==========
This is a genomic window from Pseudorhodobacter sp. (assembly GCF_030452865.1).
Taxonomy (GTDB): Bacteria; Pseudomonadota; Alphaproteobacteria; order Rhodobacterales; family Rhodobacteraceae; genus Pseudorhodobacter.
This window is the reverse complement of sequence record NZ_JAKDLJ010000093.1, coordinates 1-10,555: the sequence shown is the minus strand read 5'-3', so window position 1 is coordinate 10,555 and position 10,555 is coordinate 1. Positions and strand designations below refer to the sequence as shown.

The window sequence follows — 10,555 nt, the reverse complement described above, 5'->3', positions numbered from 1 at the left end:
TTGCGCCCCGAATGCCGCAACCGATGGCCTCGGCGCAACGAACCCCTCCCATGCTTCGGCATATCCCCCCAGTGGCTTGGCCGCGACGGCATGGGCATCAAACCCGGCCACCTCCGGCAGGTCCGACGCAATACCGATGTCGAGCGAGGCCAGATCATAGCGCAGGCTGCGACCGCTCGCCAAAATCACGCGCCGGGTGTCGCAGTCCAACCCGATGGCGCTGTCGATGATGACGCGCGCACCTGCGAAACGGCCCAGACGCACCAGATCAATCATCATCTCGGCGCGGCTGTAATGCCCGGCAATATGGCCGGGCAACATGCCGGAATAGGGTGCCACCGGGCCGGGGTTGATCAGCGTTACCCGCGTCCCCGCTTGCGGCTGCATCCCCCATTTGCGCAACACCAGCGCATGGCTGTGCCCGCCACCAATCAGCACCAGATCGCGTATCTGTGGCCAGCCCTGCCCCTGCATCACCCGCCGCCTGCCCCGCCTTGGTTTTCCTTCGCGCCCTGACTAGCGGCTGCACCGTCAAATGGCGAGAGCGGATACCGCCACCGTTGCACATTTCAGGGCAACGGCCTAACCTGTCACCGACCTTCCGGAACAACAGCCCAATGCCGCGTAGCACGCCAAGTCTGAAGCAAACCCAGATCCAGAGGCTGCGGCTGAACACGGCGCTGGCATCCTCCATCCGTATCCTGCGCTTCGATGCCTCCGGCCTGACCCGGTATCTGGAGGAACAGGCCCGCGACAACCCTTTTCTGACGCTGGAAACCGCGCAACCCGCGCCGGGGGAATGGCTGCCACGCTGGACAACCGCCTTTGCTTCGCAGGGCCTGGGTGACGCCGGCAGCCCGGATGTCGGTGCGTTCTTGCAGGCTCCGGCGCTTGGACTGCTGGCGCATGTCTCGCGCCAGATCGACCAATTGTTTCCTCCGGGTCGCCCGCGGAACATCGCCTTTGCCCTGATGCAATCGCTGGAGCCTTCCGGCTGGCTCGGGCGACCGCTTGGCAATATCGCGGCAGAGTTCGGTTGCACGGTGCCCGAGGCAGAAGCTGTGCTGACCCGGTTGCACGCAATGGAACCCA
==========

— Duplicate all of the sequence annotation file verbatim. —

This is a genomic window from Pseudorhodobacter sp. (assembly GCF_030452865.1).
Taxonomy (GTDB): Bacteria; Pseudomonadota; Alphaproteobacteria; order Rhodobacterales; family Rhodobacteraceae; genus Pseudorhodobacter.
This window is the reverse complement of sequence record NZ_JAKDLJ010000093.1, coordinates 1-10,555: the sequence shown is the minus strand read 5'-3', so window position 1 is coordinate 10,555 and position 10,555 is coordinate 1. Positions and strand designations below refer to the sequence as shown.

The window sequence follows — 10,555 nt, the reverse complement described above, 5'->3', positions numbered from 1 at the left end:
TTGCGCCCCGAATGCCGCAACCGATGGCCTCGGCGCAACGAACCCCTCCCATGCTTCGGCATATCCCCCCAGTGGCTTGGCCGCGACGGCATGGGCATCAAACCCGGCCACCTCCGGCAGGTCCGACGCAATACCGATGTCGAGCGAGGCCAGATCATAGCGCAGGCTGCGACCGCTCGCCAAAATCACGCGCCGGGTGTCGCAGTCCAACCCGATGGCGCTGTCGATGATGACGCGCGCACCTGCGAAACGGCCCAGACGCACCAGATCAATCATCATCTCGGCGCGGCTGTAATGCCCGGCAATATGGCCGGGCAACATGCCGGAATAGGGTGCCACCGGGCCGGGGTTGATCAGCGTTACCCGCGTCCCCGCTTGCGGCTGCATCCCCCATTTGCGCAACACCAGCGCATGGCTGTGCCCGCCACCAATCAGCACCAGATCGCGTATCTGTGGCCAGCCCTGCCCCTGCATCACCCGCCGCCTGCCCCGCCTTGGTTTTCCTTCGCGCCCTGACTAGCGGCTGCACCGTCAAATGGCGAGAGCGGATACCGCCACCGTTGCACATTTCAGGGCAACGGCCTAACCTGTCACCGACCTTCCGGAACAACAGCCCAATGCCGCGTAGCACGCCAAGTCTGAAGCAAACCCAGATCCAGAGGCTGCGGCTGAACACGGCGCTGGCATCCTCCATCCGTATCCTGCGCTTCGATGCCTCCGGCCTGACCCGGTATCTGGAGGAACAGGCCCGCGACAACCCTTTTCTGACGCTGGAAACCGCGCAACCCGCGCCGGGGGAATGGCTGCCACGCTGGACAACCGCCTTTGCTTCGCAGGGCCTGGGTGACGCCGGCAGCCCGGATGTCGGTGCGTTCTTGCAGGCTCCGGCGCTTGGACTGCTGGCGCATGTCTCGCGCCAGATCGACCAATTGTTTCCTCCGGGTCGCCCGCGGAACATCGCCTTTGCCCTGATGCAATCGCTGGAGCCTTCCGGCTGGCTCGGGCGACCGCTTGGCAATATCGCGGCAGAGTTCGGTTGCACGGTGCCCGAGGCAGAAGCTGTGCTGACCCGGTTGCACGCAATGGAACCCA